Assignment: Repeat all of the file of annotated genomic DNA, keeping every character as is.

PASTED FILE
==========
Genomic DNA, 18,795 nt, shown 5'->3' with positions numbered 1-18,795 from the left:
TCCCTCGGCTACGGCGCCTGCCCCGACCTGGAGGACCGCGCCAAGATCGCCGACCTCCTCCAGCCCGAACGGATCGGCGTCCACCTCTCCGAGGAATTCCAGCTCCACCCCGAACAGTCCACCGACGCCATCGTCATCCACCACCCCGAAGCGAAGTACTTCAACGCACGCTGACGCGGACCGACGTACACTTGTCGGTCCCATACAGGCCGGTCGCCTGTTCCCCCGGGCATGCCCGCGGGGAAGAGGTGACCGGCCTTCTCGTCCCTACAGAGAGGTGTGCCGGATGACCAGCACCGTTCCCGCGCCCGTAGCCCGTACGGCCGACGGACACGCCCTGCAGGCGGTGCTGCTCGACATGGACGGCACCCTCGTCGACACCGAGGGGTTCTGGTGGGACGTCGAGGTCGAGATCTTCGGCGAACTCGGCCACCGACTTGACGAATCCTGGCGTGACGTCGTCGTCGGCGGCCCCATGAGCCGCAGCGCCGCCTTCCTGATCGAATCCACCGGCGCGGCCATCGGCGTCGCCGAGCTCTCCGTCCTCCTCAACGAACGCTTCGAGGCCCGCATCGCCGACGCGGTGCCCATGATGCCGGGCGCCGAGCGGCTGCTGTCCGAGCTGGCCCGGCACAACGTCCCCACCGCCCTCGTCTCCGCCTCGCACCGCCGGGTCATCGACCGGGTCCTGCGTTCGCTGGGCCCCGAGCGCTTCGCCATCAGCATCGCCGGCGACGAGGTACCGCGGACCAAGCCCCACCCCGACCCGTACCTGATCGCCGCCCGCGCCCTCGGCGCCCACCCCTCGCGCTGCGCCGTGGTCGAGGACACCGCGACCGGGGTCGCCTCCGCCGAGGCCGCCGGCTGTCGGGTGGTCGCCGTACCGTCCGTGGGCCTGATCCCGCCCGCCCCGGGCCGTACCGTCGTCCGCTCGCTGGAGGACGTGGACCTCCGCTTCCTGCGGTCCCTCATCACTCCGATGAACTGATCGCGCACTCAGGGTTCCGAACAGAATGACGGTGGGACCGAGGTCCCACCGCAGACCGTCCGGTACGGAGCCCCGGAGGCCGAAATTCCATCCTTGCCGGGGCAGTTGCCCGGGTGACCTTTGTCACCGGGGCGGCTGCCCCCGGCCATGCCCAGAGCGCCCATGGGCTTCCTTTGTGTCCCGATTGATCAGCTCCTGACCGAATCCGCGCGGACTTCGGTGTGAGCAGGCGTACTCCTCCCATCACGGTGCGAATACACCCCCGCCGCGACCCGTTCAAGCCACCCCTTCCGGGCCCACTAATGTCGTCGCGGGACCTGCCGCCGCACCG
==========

Genomic DNA, 18,795 nt, shown 5'->3' with positions numbered 1-18,795 from the left:
TCCCTCGGCTACGGCGCCTGCCCCGACCTGGAGGACCGCGCCAAGATCGCCGACCTCCTCCAGCCCGAACGGATCGGCGTCCACCTCTCCGAGGAATTCCAGCTCCACCCCGAACAGTCCACCGACGCCATCGTCATCCACCACCCCGAAGCGAAGTACTTCAACGCACGCTGACGCGGACCGACGTACACTTGTCGGTCCCATACAGGCCGGTCGCCTGTTCCCCCGGGCATGCCCGCGGGGAAGAGGTGACCGGCCTTCTCGTCCCTACAGAGAGGTGTGCCGGATGACCAGCACCGTTCCCGCGCCCGTAGCCCGTACGGCCGACGGACACGCCCTGCAGGCGGTGCTGCTCGACATGGACGGCACCCTCGTCGACACCGAGGGGTTCTGGTGGGACGTCGAGGTCGAGATCTTCGGCGAACTCGGCCACCGACTTGACGAATCCTGGCGTGACGTCGTCGTCGGCGGCCCCATGAGCCGCAGCGCCGCCTTCCTGATCGAATCCACCGGCGCGGCCATCGGCGTCGCCGAGCTCTCCGTCCTCCTCAACGAACGCTTCGAGGCCCGCATCGCCGACGCGGTGCCCATGATGCCGGGCGCCGAGCGGCTGCTGTCCGAGCTGGCCCGGCACAACGTCCCCACCGCCCTCGTCTCCGCCTCGCACCGCCGGGTCATCGACCGGGTCCTGCGTTCGCTGGGCCCCGAGCGCTTCGCCATCAGCATCGCCGGCGACGAGGTACCGCGGACCAAGCCCCACCCCGACCCGTACCTGATCGCCGCCCGCGCCCTCGGCGCCCACCCCTCGCGCTGCGCCGTGGTCGAGGACACCGCGACCGGGGTCGCCTCCGCCGAGGCCGCCGGCTGTCGGGTGGTCGCCGTACCGTCCGTGGGCCTGATCCCGCCCGCCCCGGGCCGTACCGTCGTCCGCTCGCTGGAGGACGTGGACCTCCGCTTCCTGCGGTCCCTCATCACTCCGATGAACTGATCGCGCACTCAGGGTTCCGAACAGAATGACGGTGGGACCGAGGTCCCACCGCAGACCGTCCGGTACGGAGCCCCGGAGGCCGAAATTCCATCCTTGCCGGGGCAGTTGCCCGGGTGACCTTTGTCACCGGGGCGGCTGCCCCCGGCCATGCCCAGAGCGCCCATGGGCTTCCTTTGTGTCCCGATTGATCAGCTCCTGACCGAATCCGCGCGGACTTCGGTGTGAGCAGGCGTACTCCTCCCATCACGGTGCGAATACACCCCCGCCGCGACCCGTTCAAGCCACCCCTTCCGGGCCCACTAATGTCGTCGCGGGACCTGCCGCCGCACCG